We don’t see the Doctor or Clara until well into the episode, except in the last image captured in a dead man’s eyes – a dead, red man, seeing a red Doctor. Madame Vastra and Jenny travel to 1893 Yorkshire, where Jenny infiltrates Mrs Gillyflower’s chilling cult of moral purity. Only the most perfect survive being dipped into a vat of red Jurassic leech venom. These lucky, petrified people get to live under glass domes in perfect little houses in Sweetville, Victorian values at their most explicit. Clara makes the grade, while the Doctor’s rejected, but doesn’t die like all the other rejects who get dumped in the canal. Blind, scarred Ada takes a fancy to him and locks up her “monster” in a cell.

Until he’s rescued by Jenny, and they rescue Clara, and the whole gang takes on the  evil Mrs Gillyflower and her “silent partner,” Mr Sweet. As well as being the modified descendant of Jurassic leeches, Mr Sweet has thriven on the polluted waters of the canal. Together, he and Mrs Gillyflower are producing industrial quantities of his red venom to purify the world.

Unmasked by the Doctor and his companions, Mrs Gillyflower tries to spread her red venom around the world, in the the form of a rocket (what else) hidden in a factory chimney. Foiled by Clara’s chair-in-the-control-panel ploy, she takes Ada hostage and triggers the secondary firing mechanism in the chimney. Too late! Madame Vastra and Jenny have the vat of red venom that’s the rocket’s payload. Strax shoots the pistol from her hand, she falls to her death, and Mr Sweet crawls off but can’t escape getting pulverized by an irate Ada. Huzzah!

Lots of questions from Madame Vastra and Jenny about Clara. The Doctor appears to be sticking to his conclusion from last week, that Clara is just Clara. But Madame Vastra is having none of it: “I was right then. You and Clara have unfinished business.” If that weren’t enough, there’s the photo of Clara in Victorian London (not Yorkshire), which is among the photos her charges have discovered on the internet. Come to think of it, the Doctor was extremely keen to get Clara to 1893 London, but by then she’d had enough of Victorian values. In any case, now the kids know their nanny’s a time traveller, they want a go in the time machine as well.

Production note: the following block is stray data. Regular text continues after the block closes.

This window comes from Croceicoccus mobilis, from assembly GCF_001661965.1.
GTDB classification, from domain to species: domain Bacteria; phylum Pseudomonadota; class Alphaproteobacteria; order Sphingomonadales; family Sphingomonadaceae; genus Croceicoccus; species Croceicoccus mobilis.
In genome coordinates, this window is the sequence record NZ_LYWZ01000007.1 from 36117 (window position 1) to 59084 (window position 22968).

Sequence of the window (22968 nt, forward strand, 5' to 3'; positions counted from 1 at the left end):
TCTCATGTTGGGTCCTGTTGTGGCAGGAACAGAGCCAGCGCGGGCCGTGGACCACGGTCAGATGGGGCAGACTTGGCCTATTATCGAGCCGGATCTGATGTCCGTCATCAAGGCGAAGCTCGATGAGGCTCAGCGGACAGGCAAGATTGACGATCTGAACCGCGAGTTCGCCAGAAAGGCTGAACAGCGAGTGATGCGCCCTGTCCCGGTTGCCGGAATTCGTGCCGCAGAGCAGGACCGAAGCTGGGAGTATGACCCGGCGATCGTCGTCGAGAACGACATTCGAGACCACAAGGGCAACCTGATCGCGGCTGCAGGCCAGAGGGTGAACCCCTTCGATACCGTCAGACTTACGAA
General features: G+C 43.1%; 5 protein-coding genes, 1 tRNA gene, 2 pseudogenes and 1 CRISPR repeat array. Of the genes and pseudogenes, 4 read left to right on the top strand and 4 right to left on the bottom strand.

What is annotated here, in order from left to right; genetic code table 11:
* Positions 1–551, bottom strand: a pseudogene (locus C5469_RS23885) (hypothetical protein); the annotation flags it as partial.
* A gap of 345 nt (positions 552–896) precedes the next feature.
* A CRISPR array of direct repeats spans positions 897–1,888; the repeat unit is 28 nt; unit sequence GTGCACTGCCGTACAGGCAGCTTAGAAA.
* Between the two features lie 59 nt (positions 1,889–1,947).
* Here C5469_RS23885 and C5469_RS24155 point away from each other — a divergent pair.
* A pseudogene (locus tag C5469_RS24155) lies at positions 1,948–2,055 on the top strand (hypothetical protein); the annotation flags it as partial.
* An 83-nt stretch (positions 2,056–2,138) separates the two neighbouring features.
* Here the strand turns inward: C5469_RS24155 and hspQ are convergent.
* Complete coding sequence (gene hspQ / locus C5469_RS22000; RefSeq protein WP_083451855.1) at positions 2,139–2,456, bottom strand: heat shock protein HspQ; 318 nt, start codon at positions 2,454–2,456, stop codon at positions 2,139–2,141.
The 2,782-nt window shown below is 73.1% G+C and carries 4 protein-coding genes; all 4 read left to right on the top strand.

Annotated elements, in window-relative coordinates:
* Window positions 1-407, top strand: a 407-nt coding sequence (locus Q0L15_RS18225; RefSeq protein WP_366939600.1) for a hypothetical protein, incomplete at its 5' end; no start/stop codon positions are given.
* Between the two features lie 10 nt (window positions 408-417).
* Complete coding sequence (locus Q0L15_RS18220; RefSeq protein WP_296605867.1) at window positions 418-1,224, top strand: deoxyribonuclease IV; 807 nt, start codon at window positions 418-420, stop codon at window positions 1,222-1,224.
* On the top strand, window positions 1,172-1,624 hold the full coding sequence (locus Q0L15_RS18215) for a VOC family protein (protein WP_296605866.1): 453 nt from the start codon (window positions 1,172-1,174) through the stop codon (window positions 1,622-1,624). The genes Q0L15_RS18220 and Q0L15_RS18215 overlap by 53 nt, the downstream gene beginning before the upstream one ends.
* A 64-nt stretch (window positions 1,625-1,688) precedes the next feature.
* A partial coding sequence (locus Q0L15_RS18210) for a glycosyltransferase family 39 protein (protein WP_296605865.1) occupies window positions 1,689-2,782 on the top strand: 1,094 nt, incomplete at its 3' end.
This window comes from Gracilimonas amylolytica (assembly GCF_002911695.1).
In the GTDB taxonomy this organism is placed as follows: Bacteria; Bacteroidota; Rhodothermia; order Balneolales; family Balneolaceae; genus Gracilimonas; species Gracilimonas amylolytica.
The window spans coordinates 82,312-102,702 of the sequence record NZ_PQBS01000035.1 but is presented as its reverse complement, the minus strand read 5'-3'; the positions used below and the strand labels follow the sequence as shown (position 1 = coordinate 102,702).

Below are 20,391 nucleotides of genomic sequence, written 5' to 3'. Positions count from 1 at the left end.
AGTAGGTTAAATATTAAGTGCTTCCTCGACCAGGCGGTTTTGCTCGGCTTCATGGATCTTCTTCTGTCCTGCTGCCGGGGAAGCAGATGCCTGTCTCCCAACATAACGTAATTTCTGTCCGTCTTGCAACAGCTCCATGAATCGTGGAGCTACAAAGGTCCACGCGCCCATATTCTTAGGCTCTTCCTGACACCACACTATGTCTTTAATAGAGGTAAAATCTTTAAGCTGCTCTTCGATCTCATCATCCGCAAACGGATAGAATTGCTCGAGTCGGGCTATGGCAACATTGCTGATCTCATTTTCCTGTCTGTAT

Perhaps this was the perfect episode, I don’t know. But aye, it were reet grand.

Smut: Two Unseemly Stories

Smut - Two Unseemly StoriesMrs Donaldson is a youngish 55, not unhappily widowed after an underwhelming marriage, though burdened by a strict daughter who idolized her father. When Mrs Donaldson’s pension proves inadequate, she’s forced to get a part-time job and take in lodgers. The job is acting out symptoms for medical students as part of their training in diagnostic and patient-care skills. (Who knew such a profession existed? Reading fiction is truly an education in itself.) Mrs Donaldson is a star in this particular firmament, and she’s lusted after from afar by the doctor in charge of the training. Her lodgers are drawn from that same pool of students. Despite vague yearnings for a more fulfilling widowhood, all is quite seemly until Andy and Laura find themselves unable to pay the rent. Their suggestion of a creative way to pay it off in lieu is the seed for The Greening of Mrs Donaldson.